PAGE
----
Brian.Washechek

What console do you recommend to program on?

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What video game system do you recommend I start my console game programming on? I'm looking for a programmable video game system + manual on eBay or Amazon. Can anyone help me out?

I'm O.k. with old-school. It matches the type of game(s) that I'm trying to create.   

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Unity will not deploy to either of those, so it's not an option. You will generally want a physical console to do this kind of stuff on, yes, but it usually doesn't need to be anything special. You will generally perform some kind of modification to the console to enable it to run homebrew software. If you want you can usually use emulators as well.

If your goal is not actual homebrew low-level development on these platforms... if you want to use Unity instead, that matters. Your platform options will be limited to the current major consoles supported by Unity (check their site) and you'll have to be an official registered developer for whichever of those consoles you want. Obtaining this may cost money and may involve applying for the license.

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It is one piece, but not the whole thing.

Most of the GBA homebrew died off a decade ago when smartphones proliferated and the GBA ceased manufacturing. Sites like GBADev.org used to be one of the go-to sites although I haven't followed them for a decade or so. 

If you go that route you will have a small and shrinking group of enthusiasts to help with issues, and unless things have changed dramatically the most common approach is to tell you to look at the raw assembly and figure things out on your own.  The entire development chain is unsupported, individuals figuring out from memory during their time working on the systems, from assembly dumps, and from the occasional illegal leaks that were cleaned up, individuals were expected to figure out on their own how to do everything.

If you're looking at putting something out for showing off, programming for your cell phone is probably going to be easier and include enormous support groups.

 

If you want to develop for GBA, you'll need at least an emulator (if legal in your location) and probably want a GBA and at least one programmable cartridge (if legal in your location).

Then you'll need to find the right libraries and compilers that target the platform. GbaDev can help with links to those, although they're likely suffering from link rot.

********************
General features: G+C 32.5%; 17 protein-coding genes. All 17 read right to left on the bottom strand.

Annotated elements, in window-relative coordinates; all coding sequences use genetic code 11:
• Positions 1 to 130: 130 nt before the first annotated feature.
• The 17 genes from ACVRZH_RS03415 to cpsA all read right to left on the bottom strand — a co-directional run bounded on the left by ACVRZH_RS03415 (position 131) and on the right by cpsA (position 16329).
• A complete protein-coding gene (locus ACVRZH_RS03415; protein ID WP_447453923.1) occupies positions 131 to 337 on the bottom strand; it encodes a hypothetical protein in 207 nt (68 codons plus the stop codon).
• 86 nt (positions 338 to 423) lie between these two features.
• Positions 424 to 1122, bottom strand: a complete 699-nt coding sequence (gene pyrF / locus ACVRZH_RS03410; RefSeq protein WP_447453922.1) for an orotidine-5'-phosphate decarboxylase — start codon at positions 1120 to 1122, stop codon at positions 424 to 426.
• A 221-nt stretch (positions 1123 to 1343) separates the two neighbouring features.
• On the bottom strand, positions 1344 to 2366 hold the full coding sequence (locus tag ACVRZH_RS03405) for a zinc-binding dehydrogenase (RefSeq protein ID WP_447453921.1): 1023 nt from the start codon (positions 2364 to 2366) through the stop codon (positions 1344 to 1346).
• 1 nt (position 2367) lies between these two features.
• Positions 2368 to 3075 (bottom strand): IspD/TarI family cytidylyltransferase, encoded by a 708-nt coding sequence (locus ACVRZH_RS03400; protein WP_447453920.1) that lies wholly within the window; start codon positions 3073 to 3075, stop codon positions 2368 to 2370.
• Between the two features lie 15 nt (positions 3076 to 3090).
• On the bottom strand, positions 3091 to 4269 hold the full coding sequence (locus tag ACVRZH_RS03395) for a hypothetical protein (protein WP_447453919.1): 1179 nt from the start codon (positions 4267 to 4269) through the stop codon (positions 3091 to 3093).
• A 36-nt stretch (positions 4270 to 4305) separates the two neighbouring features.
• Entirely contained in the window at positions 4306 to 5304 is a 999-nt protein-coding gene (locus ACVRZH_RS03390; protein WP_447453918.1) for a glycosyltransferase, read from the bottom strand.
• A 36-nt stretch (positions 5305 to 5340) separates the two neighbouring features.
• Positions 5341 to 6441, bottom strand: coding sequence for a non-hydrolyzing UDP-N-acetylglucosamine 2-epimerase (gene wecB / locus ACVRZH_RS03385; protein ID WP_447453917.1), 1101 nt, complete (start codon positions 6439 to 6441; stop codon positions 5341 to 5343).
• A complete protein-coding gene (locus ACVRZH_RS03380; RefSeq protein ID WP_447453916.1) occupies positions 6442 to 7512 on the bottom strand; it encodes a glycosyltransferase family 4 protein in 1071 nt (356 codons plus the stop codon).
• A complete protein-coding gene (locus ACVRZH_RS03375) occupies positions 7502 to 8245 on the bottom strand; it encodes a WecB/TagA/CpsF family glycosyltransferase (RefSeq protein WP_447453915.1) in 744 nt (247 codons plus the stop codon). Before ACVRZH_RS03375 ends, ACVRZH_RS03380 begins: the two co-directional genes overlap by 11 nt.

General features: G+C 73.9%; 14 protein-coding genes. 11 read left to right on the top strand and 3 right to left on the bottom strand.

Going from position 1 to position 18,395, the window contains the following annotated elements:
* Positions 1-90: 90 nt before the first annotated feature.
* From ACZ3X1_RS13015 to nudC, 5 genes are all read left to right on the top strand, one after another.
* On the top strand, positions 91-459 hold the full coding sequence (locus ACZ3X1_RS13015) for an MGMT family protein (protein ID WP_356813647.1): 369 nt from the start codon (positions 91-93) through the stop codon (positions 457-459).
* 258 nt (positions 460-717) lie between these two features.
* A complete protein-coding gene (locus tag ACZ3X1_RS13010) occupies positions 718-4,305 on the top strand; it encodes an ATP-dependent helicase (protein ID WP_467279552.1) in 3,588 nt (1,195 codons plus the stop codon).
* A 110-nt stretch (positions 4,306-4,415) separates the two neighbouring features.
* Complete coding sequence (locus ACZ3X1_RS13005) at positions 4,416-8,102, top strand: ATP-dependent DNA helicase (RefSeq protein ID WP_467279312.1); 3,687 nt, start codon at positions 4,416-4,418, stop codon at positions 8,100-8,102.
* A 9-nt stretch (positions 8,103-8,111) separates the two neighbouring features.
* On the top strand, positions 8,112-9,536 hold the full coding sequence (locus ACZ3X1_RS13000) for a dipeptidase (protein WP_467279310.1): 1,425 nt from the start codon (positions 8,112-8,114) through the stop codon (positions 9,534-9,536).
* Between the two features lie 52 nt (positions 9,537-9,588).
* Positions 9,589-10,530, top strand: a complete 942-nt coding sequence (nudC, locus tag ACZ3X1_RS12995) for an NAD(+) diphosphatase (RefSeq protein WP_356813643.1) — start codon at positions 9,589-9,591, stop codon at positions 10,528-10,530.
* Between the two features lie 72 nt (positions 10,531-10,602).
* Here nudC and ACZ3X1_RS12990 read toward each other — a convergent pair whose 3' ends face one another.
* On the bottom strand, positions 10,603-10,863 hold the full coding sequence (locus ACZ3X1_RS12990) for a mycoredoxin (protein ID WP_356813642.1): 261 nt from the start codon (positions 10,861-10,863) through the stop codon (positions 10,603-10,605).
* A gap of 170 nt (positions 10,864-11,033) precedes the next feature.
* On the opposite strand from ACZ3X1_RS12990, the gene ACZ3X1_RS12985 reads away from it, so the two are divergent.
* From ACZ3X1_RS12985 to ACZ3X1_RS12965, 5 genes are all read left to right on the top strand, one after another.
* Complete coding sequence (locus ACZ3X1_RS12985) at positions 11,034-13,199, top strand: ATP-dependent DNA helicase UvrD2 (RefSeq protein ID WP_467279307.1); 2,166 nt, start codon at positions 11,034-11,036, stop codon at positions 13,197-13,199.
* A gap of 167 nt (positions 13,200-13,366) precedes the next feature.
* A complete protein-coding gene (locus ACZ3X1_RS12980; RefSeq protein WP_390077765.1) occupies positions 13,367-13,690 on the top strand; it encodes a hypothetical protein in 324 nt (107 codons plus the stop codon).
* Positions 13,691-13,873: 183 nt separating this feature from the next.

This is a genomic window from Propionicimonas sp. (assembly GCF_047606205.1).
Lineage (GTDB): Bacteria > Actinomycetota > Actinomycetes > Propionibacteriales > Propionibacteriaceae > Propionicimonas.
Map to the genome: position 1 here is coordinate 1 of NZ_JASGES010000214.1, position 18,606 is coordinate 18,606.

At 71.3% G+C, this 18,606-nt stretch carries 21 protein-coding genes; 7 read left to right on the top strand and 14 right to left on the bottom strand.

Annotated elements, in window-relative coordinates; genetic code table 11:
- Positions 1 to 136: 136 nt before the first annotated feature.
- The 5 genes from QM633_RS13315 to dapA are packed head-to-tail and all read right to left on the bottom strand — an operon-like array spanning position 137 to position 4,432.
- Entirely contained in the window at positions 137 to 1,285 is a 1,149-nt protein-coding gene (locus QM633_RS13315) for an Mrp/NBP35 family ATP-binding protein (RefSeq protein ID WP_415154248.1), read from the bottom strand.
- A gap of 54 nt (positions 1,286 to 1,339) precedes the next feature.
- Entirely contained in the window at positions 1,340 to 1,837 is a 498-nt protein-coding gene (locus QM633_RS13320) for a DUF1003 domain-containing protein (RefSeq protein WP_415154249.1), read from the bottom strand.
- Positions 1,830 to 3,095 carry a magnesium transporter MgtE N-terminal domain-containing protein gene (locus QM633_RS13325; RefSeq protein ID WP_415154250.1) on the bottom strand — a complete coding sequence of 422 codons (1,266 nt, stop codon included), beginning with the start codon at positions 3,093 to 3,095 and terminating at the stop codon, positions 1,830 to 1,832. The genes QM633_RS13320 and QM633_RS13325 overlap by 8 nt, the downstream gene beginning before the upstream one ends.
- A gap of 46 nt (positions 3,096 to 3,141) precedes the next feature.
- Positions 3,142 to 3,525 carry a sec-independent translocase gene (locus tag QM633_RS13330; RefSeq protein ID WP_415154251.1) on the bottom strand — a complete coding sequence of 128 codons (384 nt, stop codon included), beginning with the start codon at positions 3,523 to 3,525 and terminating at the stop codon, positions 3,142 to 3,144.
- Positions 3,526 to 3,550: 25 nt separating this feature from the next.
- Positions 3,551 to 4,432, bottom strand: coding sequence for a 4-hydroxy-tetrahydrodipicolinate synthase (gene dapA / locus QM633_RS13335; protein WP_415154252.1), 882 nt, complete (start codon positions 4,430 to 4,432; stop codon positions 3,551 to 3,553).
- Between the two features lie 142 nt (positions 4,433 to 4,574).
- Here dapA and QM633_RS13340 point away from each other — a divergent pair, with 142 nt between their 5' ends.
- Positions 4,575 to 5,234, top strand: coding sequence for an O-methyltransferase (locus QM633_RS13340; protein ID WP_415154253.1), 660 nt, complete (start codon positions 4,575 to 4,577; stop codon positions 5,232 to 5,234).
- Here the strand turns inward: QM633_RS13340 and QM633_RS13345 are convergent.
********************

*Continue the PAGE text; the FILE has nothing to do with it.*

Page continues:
If you want to debug, you'll need to follow tutorials that either connect to an emulator for debugging, or try to find whatever you can to debug on the device. 

It is not an easy path, but if you particularly enjoy the device and want to invest the effort --- which will include learning to at least read assembly code --- it may bring some emotional rewards to you.

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    I see. My deal is that I want to develop for a console and I want to do it cheap/free. Do you have any other suggestions besides the GBA? I don't really want to develop for cell phones. I'm down to develop for stone age systems. The more ancient, the better.

   The GBA seems like an acceptable package. Could I get a complete list of hardware/software plus accessories needed to develop GBA games? Like a GBA and a disk writer and a development environment are all I can think of.

"

int main()
{
	char x,y;  
	unsigned short* Screen = (unsigned short*)0x6000000; 
	*(unsigned long*)0x4000000 = 0x403; // mode3, bg2 on 

	// clear screen, and draw a blue back ground
	for(x = 0; x<240;x++)   //loop through all x
	{
		for(y = 0; y<160; y++)  //loop through all y
		{
			Screen[x+y*240] = RGB16(0,0,31);  
		}
	}

	// draw a white HI on the background
	for(x = 20; x<=60; x+=15)
		for(y = 30; y<50; y++)  
			Screen[x+y*240] = RGB16(31,31,31);  
	for (x = 20; x < 35; x++)
		Screen[x+40*240] = RGB16(31,31,31);  

	while(1){}	//loop forever
}

"- I love that. It really resembles how I used to code. 

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There are plenty of console-like products on the market, that fully support Unity, and generally follow the development process of a modern Android device.

The Ouya, while dated, can be bought for cheap. NVidia's Shield TV is a very capable modern alternative, albeit a bit pricy. Razer's Forge, Amazon's FireTV... the list goes on.

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If you want to go even older you can try out older Home Computer systems, like the C64 or Atari. They are quite simple (albeit not without quirks), emulators are available and the systems are usually documented out the wazoo.

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Endurion, could you please give me info an Atari-like system? An Atari-like system sounds perfect. Look at this title screen screenshots from "Force Disruptor". It's an Atari imitation. The code is lost, but I still have some screenshots. I'd like to program it again.

Do you think I could purchase an old Atari plus empty cartridges and a writer to write games? If the answer is "YES!", then please send me some links.

FD title screen.png

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If you just want to do something that's needlessly hard and requires obsolete kinds of low-level fiddling, then you could just make DOS games :D You can run a DOS emulator on any PC. 

To make it feel like a console, you could buy a tiny linux computer the size of a gameboy cartridge and put it inside a box with a screen. Then you get to do a fun DIY electronics project too!